- Kuma's Corner for a bizarre but delicious hybrid of burgers & metal music. (I realize you no doubt have had great burgers elsewhere, but the overall experience is unique. Note that they do not accept reservations. I would recommend going either when they open or after 9PM.)
            - Mariscos El Veneno for exceptional mexican seafood--very spicy, in the Nayarat style-in an extremely low-key, informal atmosphere.
            - Chicago Bagel Authority for lunch-time steamed bagel sandwich. These are delicious, and as far as I know are unique to this restaurant.

            This is a wide-ranging list, but hopefully provides a few options you perhaps hadn't considered.

            As for your existing itinerary:

            Moto - Not recommended; many other better options are available at a similar price-point.

            Purple Pig - Good, but hugely crowded. Not worth it in my opinion, but others would probably disagree.

            Girl & the Goat - Also good & hugely crowded. That said, I've brought two groups of out of town guests in the past 12mo, and both called it "one of the best meals they've ever eaten." Their combination of bold flavors, heavy salt/seasoning, small plates, and use of funky/offal-ish cuts of meat has become fairly commonplace in Chicago, so perhaps I've just grown a bit tired of it. Unless you've been travelling to a lot of big cities recently, it will probably be relatively fresh to you. I agree with Nxtasy that Sable is a good alternative if you'd prefer not to brave the line.

            Belly Shack - good for a casual meal, usually not much wait.

            Xoco - Never been.

            Hope this helps! Feel free to respond with any particular questions.

            4 Replies
            1. re: Possumlad

              I will say out of different city posts for help, Chicago has been the most heplful. We are looking for both unique places and food we don't have here in Dallas.
              Kuma is on the list, but not 100%.
              The wife doesn't like mexican food, but likes Blayless and is open to one of his places. I've explained his isn't the Tex-Mex at most places.
              And one good hot dog....we do not have any goods one here.
              We prefer one nice full meal and small plates/bar/app's at others so we can try more places.

              1. re: Bigr72

                >> Kuma is on the list, but not 100%.

                That's another place where you'll wait up to two hours to be seated. Plus the travel time to and from.

                If you want a really great burger, one of the best in Chicago is at Bandera, only a few blocks from your hotel. Between the travel time back and forth and the time you'll spend waiting to be seated at Kuma's, a trip to Bandera will save you as much as three hours over Kuma's. And Bandera's burgers are the best in town, according to the Tribune's burger expert at

                >> The wife doesn't like mexican food, but likes Blayless and is open to one of his places. I've explained his isn't the Tex-Mex at most places.

                Well, Bayless does provincial Mexican food at his restaurants. The menus are indeed not your standard Mexican. Same for the ones at Mexique and Mundial.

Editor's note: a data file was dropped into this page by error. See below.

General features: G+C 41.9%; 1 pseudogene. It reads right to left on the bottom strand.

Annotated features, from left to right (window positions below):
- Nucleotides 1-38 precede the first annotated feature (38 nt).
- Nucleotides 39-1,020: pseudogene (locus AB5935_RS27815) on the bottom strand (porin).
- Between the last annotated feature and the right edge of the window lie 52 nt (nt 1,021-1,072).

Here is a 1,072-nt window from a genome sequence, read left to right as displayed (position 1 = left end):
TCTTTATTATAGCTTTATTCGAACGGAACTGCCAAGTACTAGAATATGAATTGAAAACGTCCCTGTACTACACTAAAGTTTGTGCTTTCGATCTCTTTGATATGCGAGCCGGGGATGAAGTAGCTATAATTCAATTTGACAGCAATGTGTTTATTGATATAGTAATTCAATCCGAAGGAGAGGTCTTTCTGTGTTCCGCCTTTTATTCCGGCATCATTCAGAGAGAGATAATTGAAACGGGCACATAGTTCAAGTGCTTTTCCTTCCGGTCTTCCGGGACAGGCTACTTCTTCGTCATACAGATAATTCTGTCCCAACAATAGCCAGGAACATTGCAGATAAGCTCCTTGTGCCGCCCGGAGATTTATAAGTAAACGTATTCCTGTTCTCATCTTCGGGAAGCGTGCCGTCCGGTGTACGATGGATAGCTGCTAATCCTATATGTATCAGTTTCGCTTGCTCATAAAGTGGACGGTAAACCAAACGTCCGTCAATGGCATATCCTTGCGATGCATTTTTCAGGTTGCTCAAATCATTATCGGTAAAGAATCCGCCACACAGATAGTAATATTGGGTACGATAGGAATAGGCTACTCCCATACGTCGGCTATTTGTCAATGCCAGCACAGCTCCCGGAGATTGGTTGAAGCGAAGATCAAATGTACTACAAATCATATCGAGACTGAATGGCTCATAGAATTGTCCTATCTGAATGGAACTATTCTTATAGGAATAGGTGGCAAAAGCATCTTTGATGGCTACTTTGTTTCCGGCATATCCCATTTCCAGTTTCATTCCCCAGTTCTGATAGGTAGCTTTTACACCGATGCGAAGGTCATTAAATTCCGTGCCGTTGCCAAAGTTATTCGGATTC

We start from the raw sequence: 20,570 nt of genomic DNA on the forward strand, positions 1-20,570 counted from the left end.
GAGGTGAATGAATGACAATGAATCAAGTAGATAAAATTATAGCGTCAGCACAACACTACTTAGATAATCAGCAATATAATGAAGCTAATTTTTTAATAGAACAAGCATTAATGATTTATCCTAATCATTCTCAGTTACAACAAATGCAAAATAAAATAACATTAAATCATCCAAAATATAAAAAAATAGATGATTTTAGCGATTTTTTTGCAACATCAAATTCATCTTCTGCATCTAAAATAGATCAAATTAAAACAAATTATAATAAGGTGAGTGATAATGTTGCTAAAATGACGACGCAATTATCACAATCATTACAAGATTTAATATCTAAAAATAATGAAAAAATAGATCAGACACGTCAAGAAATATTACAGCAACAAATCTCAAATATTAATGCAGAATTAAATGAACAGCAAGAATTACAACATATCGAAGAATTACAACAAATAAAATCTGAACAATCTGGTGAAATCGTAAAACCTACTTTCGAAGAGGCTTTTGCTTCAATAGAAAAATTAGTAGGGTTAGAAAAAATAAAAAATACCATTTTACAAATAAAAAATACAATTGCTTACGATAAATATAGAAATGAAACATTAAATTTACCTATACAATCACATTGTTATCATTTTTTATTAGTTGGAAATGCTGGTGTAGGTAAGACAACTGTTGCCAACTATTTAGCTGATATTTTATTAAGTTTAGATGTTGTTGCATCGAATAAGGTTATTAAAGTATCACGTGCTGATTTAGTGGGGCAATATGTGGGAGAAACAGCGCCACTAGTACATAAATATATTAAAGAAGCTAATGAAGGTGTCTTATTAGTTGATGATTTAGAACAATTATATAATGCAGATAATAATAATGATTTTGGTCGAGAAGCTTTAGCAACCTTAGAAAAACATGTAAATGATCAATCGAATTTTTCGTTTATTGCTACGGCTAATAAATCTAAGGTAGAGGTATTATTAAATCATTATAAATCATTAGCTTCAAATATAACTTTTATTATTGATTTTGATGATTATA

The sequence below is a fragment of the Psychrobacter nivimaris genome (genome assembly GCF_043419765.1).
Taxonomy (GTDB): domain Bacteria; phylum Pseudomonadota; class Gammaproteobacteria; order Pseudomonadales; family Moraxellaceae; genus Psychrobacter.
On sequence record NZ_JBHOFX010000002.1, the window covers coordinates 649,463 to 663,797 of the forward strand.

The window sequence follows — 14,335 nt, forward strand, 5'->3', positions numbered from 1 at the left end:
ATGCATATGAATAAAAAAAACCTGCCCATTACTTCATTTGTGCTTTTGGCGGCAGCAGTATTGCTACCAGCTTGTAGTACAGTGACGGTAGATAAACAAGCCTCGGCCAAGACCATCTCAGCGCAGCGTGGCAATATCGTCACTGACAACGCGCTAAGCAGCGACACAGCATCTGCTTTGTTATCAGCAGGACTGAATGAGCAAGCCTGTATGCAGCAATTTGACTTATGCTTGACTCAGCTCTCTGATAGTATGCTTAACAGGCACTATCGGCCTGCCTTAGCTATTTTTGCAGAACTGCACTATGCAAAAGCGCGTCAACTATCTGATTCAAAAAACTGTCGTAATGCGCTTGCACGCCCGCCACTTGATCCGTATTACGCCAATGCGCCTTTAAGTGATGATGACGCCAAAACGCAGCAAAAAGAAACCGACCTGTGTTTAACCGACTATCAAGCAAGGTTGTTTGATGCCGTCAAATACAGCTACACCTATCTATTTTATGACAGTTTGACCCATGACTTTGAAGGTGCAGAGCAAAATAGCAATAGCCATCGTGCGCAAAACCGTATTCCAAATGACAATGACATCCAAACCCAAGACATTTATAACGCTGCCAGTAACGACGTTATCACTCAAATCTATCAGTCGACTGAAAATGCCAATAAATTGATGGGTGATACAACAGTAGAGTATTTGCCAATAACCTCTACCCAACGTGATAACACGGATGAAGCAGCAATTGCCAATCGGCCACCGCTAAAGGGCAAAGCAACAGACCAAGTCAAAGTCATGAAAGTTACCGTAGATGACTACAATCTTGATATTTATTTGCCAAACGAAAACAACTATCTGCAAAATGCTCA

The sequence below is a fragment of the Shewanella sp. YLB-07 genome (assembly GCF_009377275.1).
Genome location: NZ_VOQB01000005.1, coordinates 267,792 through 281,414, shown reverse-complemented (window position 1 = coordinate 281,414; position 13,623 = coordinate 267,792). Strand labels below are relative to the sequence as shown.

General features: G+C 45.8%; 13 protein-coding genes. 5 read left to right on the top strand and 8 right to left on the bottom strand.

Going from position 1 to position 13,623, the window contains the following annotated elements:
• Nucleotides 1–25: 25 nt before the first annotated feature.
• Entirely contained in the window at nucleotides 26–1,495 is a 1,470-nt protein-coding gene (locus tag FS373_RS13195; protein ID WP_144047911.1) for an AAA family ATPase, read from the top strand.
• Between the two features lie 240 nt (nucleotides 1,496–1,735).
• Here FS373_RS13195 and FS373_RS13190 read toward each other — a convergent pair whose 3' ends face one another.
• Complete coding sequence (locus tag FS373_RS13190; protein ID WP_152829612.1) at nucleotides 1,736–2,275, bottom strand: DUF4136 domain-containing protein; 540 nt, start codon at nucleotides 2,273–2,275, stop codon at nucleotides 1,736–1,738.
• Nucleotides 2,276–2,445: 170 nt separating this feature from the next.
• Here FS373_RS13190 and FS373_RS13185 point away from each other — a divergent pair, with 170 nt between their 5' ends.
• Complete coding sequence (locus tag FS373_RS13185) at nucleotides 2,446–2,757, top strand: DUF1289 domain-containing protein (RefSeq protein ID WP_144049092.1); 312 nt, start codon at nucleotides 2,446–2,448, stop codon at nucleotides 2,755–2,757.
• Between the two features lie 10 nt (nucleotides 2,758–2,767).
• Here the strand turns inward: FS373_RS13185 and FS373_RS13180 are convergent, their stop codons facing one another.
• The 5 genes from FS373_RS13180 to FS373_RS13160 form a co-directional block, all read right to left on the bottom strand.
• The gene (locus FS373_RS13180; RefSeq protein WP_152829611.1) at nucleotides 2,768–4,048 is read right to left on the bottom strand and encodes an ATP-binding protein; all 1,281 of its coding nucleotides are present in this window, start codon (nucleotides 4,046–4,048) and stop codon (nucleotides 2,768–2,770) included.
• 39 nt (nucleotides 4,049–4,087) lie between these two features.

If you want to do one of Bayless's restaurants while you're here, I recommend making a reservation for lunch at Topolobampo. Topo's lunch reservations are easy to make on and aren't too hard to snag (unlike dinner, which books up months in advance, or Frontera, which allows only a handful of reservations). Topo is also priced similar to Frontera at lunchtime, unlike dinner when it is considerably more expensive.

                If you don't have a reservation, I recommend going to Frontera Grill about 15-20 minutes before they open the doors, to avoid a long wait to be seated. Otherwise you're better off going elsewhere if you don't like standing around for 90+ minutes. One other tip - if you eat at the bar at Frontera, you can order off either menu, Frontera's or Topo's. But willingness to sit at the bar won't get you seated any quicker.

                Note that all his restaurants are on vacation through January 9. This doesn't affect the dates of your trip, but it's possible that if you phone for reservations, no one will answer. You can make reservations for Topo on but not for Frontera, which only accepts them by phone.

                >> And one good hot dog....we do not have any goods one here.

                Hot Doug's is not a place for a good hot dog. They specialize in more exotic sausages. For a genuine Chicago-style hot dog, I recommend Portillo's. Their location on Ontario is just a few blocks from your hotel; between the travel time back and forth and the time you'll spend in line at Hot Doug's, a trip to Portillo's will save you roughly three hours over Hot Doug's. (Sound familiar?) And Portillo's serves a better Chicago-style hot dog, too.

                Feel free to ask more questions, and enjoy your trip!

                100 W Ontario St, Chicago, IL 60654

                Bandera Restaurant
                535 N Michigan Ave Ste 208, Chicago, IL 60611

                1. re: nsxtasy

                  Nxtasy's correct about Kuma's -- if you go at anywhere near peak time (6-8:30PM on a Friday or Saturday), you should expect to wait a couple hours. If you're interested in the experience--and I would be if I visited--I would treat Kuma's much like Nxtasy suggests you treat Frontera. Go either 15-20 minutes before they open for lunch, or get cocktails/drinks somewhere else and go at 9:30 or 10PM for a late dinner. My personal trips to Kuma's are invariably at ~11:30, when they open, on weekends for a hearty "brunch."

                  I agree with Nxtasy as well about Hot Doug's. If you're looking for interesting/exotic sausages, it may or may not be worth your time. But if you're simply looking for a great Chicago hot dog, look elsewhere. As mentioned, Portillo's is a great option. Wiener's Circle in Lincoln Park is another.

                  As for Bandera: the burgers are great, but the restaurant's certainly not worth a stop on a short weekend trip to Chicago. You'll no doubt find similar overall experiences elsewhere around the country (and in fact Bandera has four other locations, most out West).

                  1. re: Possumlad


                    If you'd like to substitute a local specialty instead of burgers, you haven't yet mentioned our delicious local deep-dish pizza. The original locations of Uno and Due are right near the Palomar, and they still use the original recipe, not the dreadful one at their franchise locations. Lou Malnati's on Wells is a 10-minute walk west, and Pizano's on State is a 10-minute walk north. With Malnati's and Pizano's (but not Uno/Due), you can phone ahead with your pizza order so you don't have to wait 30+ minutes while there for your pizza to bake.